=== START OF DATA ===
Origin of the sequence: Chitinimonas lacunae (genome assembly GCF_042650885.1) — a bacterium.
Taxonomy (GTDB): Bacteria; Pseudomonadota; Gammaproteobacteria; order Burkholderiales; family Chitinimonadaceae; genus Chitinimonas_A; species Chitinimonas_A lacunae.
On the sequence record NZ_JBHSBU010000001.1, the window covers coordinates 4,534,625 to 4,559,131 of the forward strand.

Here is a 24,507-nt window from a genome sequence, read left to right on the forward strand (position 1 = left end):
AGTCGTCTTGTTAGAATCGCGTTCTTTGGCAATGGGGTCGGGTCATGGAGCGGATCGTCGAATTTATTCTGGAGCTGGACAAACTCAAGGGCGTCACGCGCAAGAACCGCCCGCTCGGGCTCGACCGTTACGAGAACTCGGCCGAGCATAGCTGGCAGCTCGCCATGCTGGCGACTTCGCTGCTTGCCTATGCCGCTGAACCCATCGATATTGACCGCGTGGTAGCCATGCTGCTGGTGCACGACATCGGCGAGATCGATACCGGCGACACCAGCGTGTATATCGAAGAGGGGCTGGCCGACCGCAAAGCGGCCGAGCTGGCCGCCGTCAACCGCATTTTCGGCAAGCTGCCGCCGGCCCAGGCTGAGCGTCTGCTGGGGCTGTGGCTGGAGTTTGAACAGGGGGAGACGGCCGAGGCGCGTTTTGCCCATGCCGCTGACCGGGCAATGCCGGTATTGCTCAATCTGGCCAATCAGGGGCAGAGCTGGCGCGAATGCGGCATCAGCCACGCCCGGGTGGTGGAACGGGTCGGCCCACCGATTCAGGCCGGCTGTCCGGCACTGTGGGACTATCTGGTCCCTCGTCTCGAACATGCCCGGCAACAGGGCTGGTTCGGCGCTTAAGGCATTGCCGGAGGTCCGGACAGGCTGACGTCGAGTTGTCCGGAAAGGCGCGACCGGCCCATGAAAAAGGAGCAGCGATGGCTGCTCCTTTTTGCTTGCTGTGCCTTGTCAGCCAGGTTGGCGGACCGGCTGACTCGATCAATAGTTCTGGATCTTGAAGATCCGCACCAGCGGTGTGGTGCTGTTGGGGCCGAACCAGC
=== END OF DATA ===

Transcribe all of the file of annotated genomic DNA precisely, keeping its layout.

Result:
Origin of the sequence: Chitinimonas lacunae (genome assembly GCF_042650885.1) — a bacterium.
Taxonomy (GTDB): Bacteria; Pseudomonadota; Gammaproteobacteria; order Burkholderiales; family Chitinimonadaceae; genus Chitinimonas_A; species Chitinimonas_A lacunae.
On the sequence record NZ_JBHSBU010000001.1, the window covers coordinates 4,534,625 to 4,559,131 of the forward strand.

Here is a 24,507-nt window from a genome sequence, read left to right on the forward strand (position 1 = left end):
AGTCGTCTTGTTAGAATCGCGTTCTTTGGCAATGGGGTCGGGTCATGGAGCGGATCGTCGAATTTATTCTGGAGCTGGACAAACTCAAGGGCGTCACGCGCAAGAACCGCCCGCTCGGGCTCGACCGTTACGAGAACTCGGCCGAGCATAGCTGGCAGCTCGCCATGCTGGCGACTTCGCTGCTTGCCTATGCCGCTGAACCCATCGATATTGACCGCGTGGTAGCCATGCTGCTGGTGCACGACATCGGCGAGATCGATACCGGCGACACCAGCGTGTATATCGAAGAGGGGCTGGCCGACCGCAAAGCGGCCGAGCTGGCCGCCGTCAACCGCATTTTCGGCAAGCTGCCGCCGGCCCAGGCTGAGCGTCTGCTGGGGCTGTGGCTGGAGTTTGAACAGGGGGAGACGGCCGAGGCGCGTTTTGCCCATGCCGCTGACCGGGCAATGCCGGTATTGCTCAATCTGGCCAATCAGGGGCAGAGCTGGCGCGAATGCGGCATCAGCCACGCCCGGGTGGTGGAACGGGTCGGCCCACCGATTCAGGCCGGCTGTCCGGCACTGTGGGACTATCTGGTCCCTCGTCTCGAACATGCCCGGCAACAGGGCTGGTTCGGCGCTTAAGGCATTGCCGGAGGTCCGGACAGGCTGACGTCGAGTTGTCCGGAAAGGCGCGACCGGCCCATGAAAAAGGAGCAGCGATGGCTGCTCCTTTTTGCTTGCTGTGCCTTGTCAGCCAGGTTGGCGGACCGGCTGACTCGATCAATAGTTCTGGATCTTGAAGATCCGCACCAGCGGTGTGGTGCTGTTGGGGCCGAACCAGC